More research is needed in this area to provide IPM-compatible insecticide options for stink bug control on processing tomatoes to growers who simultaneously face low processor tolerance for stink bug damaged fruit, and organophosphate insecticide restrictions in whole pack or dice tomato canning contracts. Our preliminary field efficacy evaluation results support previous laboratory and field studies (3,5,6) suggesting improved E. conspersus control provided by insecticide application timed to the third instar nymphal stage, approximately 310 DD after an estimated pheromone trap catch biofix date. A “biofix” is simply a biological marker that initiates the beginning of degree day accumulation used to forecast temperature-dependent insect developmental stages (17). In this and previous studies, the biofix is presumably the date of early season maximum pheromone trap capture significantly comprised of reproductively active females (5,6). Refined field efficacy evaluation efforts can further validate the E. conspersus phenology model under commercial production conditions by repeated trials with earlier and more frequent pheromone trap catch records (e.g., beginning in late May, collected every 2 to 3 days thereafter) to identify true “peak” catch as a field scouting and treatment decision biofix in each field. Conceivably, improved phenology-based treatment timing toward the more susceptible small nymph stage will provide an appropriate method for continued field evaluation of a wider range of insecticide active ingredients, including reduced-risk materials, for stink bug control in processing tomatoes.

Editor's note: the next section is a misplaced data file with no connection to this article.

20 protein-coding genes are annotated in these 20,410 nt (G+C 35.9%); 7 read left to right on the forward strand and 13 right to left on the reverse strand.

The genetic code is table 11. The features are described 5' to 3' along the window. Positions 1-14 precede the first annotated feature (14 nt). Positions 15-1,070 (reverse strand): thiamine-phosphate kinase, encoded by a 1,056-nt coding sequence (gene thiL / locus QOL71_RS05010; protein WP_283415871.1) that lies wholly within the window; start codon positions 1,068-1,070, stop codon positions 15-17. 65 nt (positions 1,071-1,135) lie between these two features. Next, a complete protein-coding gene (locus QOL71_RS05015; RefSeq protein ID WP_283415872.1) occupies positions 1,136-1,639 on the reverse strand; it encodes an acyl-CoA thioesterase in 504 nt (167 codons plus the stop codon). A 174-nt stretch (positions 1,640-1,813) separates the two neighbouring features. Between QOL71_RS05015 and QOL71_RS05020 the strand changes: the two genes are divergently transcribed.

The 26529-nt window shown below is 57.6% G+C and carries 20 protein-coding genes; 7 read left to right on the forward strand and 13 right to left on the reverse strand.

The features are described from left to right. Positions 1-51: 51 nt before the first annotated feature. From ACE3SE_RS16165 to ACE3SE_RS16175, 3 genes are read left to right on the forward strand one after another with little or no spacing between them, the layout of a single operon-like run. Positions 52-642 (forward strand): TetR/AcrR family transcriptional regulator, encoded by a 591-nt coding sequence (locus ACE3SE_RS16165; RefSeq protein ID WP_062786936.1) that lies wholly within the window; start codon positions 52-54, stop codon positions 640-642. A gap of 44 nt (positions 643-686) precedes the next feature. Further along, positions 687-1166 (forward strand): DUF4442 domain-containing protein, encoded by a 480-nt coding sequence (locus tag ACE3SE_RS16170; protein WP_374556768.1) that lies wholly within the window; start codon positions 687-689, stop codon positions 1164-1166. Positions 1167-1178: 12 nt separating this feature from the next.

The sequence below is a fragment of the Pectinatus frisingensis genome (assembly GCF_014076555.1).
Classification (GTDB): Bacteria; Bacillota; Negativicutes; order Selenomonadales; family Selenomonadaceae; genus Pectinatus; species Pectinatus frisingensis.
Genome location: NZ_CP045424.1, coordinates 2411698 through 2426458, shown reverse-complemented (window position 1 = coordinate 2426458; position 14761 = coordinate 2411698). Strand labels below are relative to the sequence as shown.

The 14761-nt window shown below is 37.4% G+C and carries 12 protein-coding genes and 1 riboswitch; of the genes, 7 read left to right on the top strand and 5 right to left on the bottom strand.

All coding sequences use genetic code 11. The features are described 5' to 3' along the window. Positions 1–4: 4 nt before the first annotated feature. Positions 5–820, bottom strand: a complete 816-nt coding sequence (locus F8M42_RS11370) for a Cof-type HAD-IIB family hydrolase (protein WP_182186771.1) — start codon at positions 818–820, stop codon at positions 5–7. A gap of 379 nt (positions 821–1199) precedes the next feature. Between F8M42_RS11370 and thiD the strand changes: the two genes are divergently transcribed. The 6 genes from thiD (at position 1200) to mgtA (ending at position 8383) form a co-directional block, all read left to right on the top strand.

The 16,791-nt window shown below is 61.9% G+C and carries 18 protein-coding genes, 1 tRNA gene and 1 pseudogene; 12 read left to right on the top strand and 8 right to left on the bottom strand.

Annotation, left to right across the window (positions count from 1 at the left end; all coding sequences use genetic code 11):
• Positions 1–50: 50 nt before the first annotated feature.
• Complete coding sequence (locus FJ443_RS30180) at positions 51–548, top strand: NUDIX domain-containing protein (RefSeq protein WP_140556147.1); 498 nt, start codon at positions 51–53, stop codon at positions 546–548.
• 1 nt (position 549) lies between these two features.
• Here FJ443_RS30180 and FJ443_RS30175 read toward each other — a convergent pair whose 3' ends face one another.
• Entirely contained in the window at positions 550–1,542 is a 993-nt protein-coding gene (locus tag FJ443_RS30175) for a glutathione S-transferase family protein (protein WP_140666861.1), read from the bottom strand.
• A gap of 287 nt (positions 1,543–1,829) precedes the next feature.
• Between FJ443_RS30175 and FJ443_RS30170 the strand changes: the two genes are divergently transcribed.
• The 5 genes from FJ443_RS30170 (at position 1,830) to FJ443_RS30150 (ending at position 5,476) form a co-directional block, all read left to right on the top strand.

Acknowledgments and Disclaimer

This study was supported by the USDA CSREES Pest Management Alternatives Program and the California Tomato Research Institute. The authors thank tomato grower D. Richter for allowing us to conduct the on-farm experiment at two locations in 2002, and Toby Glik for his field sampling assistance in 2002 and 2003.

Mention of trade names or commercial products in this article is solely for the purpose of providing specific information and does not imply recommendation or endorsement.